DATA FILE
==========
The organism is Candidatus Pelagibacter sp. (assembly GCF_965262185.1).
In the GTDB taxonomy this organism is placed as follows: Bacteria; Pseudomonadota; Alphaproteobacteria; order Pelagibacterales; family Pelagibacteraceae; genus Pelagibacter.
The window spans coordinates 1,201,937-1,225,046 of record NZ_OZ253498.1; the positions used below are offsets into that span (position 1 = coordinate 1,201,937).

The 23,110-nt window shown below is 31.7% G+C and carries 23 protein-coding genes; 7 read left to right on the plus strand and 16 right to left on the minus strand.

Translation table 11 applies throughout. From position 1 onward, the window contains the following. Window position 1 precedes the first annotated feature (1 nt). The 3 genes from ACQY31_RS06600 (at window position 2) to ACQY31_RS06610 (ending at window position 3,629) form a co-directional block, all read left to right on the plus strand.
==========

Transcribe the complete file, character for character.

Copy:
The organism is Candidatus Pelagibacter sp. (assembly GCF_965262185.1).
In the GTDB taxonomy this organism is placed as follows: Bacteria; Pseudomonadota; Alphaproteobacteria; order Pelagibacterales; family Pelagibacteraceae; genus Pelagibacter.
The window spans coordinates 1,201,937-1,225,046 of record NZ_OZ253498.1; the positions used below are offsets into that span (position 1 = coordinate 1,201,937).

The 23,110-nt window shown below is 31.7% G+C and carries 23 protein-coding genes; 7 read left to right on the plus strand and 16 right to left on the minus strand.

Translation table 11 applies throughout. From position 1 onward, the window contains the following. Window position 1 precedes the first annotated feature (1 nt). The 3 genes from ACQY31_RS06600 (at window position 2) to ACQY31_RS06610 (ending at window position 3,629) form a co-directional block, all read left to right on the plus strand.